It is still over a year away, but the World Cup clock is beginning to tick loudly for those eyeing selection in the New Zealand squad.
Yesterday's opening ODI against the West Indies at Eden Park started a 10-game home programme over the rest of the summer, involving the Windies and world No 1 India.
Once that is finished, New Zealand are due to play just 13 more ODIs before they open the World Cup against Sri Lanka in Christchurch on February 14, 2015, excluding still-to-be-finalised warmup fixtures just before the start.
There are five in the Caribbean in May-June, three against Pakistan in their home away from home, the United Arab Emirates, later in the year and five against Sri Lanka, who are the sole incoming full tour in the first half of the 2014-2015 season, for tests and one-dayers.
Players on the fringe of selection will be aware of opportunities remaining and, by extension, opportunities slipping by.
So how many New Zealand players would be considered, 14 months out from the start, absolute locks to be in the squad? Fewer than you might think.
And remember selectors - and Mike Hesson and Bruce Edgar would be no different in this - are want to insist no one should be a certainty.
For one thing it breeds cosiness and a take-it-for-granted mentality. Another point is all of them, whatever the sport, like to keep players on their toes. But four players, assuming they are fit, maintain form and don't fall under a bus, will be there - Brendon McCullum, Ross Taylor, Kane Williamson and Tim Southee.
There are others who look solid bets to be in the squad. Nathan McCullum, Kyle Mills and Martin Guptill would be among them.
Then there are the young crop who are making good progress in the early stages of their limited-overs careers. Put Corey Anderson, Colin Munro, Jimmy Neesham and Mitch McClenaghan in that group.
Jesse Ryder is in a category of his own. Forget his early departure yesterday on his return after two years' absence; if he stays on track, in all senses, the first group of four becomes five.
With Brendon McCullum out of the wicketkeeping equation, Luke Ronchi has first dibs.
He's got class about his game, but the test gloveman, BJ Watling, is not without his supporters.
Watling's keeping is improving and he's capable of brisk runs in the closing overs, if maybe not necessarily of the clear-the-fence variety.
Think back to the tours of Bangladesh and Sri Lanka.
Six players were there, and are not in the squad to play the West Indies - batsmen Anton Devcich, Rob Nicol, Grant Elliott, Hamish Rutherford and Tom Latham, and allrounder Andrew Ellis. Now add in these names: Dan Vettori, Trent Boult, James Franklin and Doug Bracewell.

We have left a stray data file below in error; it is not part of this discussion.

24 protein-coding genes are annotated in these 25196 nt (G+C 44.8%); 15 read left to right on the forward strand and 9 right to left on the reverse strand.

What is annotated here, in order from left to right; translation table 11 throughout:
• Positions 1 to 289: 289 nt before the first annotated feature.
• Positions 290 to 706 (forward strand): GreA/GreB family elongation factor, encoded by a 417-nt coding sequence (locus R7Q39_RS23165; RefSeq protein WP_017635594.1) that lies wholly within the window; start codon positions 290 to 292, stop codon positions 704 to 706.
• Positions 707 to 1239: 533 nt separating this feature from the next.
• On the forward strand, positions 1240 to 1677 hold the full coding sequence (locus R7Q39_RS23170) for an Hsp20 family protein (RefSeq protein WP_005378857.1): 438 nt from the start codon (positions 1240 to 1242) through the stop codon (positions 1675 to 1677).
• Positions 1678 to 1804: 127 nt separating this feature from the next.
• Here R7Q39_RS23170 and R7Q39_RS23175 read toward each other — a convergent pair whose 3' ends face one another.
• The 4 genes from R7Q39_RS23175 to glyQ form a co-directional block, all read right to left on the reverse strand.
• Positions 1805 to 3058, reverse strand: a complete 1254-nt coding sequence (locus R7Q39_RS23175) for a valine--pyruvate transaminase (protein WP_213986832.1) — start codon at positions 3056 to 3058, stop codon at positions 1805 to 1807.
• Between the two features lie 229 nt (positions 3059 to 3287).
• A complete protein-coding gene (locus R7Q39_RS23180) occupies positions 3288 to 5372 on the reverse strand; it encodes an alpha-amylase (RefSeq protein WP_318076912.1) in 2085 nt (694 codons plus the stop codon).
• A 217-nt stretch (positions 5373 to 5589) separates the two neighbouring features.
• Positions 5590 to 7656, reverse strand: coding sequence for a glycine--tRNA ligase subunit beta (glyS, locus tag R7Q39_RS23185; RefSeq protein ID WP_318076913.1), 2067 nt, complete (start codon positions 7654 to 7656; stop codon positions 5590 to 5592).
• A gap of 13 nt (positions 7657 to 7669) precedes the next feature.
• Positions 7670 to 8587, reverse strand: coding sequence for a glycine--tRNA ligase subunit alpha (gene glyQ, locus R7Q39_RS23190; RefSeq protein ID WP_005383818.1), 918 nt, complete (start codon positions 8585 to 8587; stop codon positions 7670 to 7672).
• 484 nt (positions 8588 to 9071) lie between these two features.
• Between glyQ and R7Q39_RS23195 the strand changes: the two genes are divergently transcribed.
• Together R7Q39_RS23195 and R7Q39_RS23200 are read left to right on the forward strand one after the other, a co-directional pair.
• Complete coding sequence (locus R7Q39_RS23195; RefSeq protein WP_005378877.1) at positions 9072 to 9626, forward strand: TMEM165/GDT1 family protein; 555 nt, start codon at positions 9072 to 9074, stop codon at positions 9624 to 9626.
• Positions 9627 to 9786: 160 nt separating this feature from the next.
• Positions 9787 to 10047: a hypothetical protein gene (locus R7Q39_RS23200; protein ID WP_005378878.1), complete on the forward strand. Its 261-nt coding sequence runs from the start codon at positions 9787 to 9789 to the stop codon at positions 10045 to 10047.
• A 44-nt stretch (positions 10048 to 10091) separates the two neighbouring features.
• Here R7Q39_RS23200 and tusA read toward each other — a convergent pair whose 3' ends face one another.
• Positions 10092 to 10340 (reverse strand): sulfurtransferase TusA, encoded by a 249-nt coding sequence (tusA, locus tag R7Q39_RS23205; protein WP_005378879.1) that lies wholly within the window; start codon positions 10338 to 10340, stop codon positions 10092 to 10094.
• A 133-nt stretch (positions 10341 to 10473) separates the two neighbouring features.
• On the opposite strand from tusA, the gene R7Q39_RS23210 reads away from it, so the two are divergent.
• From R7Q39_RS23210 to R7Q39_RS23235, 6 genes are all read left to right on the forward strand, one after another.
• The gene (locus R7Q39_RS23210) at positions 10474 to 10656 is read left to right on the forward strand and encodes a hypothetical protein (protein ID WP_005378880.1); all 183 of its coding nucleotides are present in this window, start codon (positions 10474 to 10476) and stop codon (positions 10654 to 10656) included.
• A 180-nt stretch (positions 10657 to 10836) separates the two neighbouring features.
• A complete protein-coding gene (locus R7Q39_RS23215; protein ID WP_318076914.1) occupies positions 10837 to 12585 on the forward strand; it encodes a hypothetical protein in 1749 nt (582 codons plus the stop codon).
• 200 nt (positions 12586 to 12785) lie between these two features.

Vettori is essentially having a trial of his body in the Big Bash League for the Brisbane Heat, the only organisation to whom he is presently contracted.
He is due to talk with Hesson and Edgar when he returns from Australia, possibly with an eye on a comeback against India.
Hesson understandably didn't want to get into speculation over what form of cricket that might be but he acknowledged how important the former skipper and world No 1-ranked allrounder would be/what he would bring to the table.
Franklin's time is probably gone, but the selectors should still be keeping an eye on the allrounder who hits one of the longer balls in the domestic game.
Bracewell surely can't be completely out of the picture at 23. However he's got eight expensive wickets in seven ODIs, was last sighted in an ODI at Southampton against England in June. His forte, when on song, has been the test game, rather than shorter forms. Which leaves Boult.
The left arm test swing whiz isn't in the ODI squad, Hesson talking of more work needing to be done in white ball cricket. His eight ODIs have produced six wickets at 47 apiece. His last outing was 10 months ago against England in Napier.
"He needs a bit of confidence playing some domestic cricket and looking to push his case with the white ball," Hesson said.
"The white ball doesn't swing anywhere near as long as the red ball so there's different challenges. But he's a fine bowler and I'm sure he'll keep asking us questions."
The selectors will want to be careful not to risk messing about with his test bowling methods and lengths. Even so, you'd think by the time the World Cup arrives, providing his test form remains impressive, they would have to think hard about finding a place for him. As for those who were in Bangladesh and Sri Lanka, the door isn't closed. Some may not make it back, others certainly will. A challenging year lies ahead.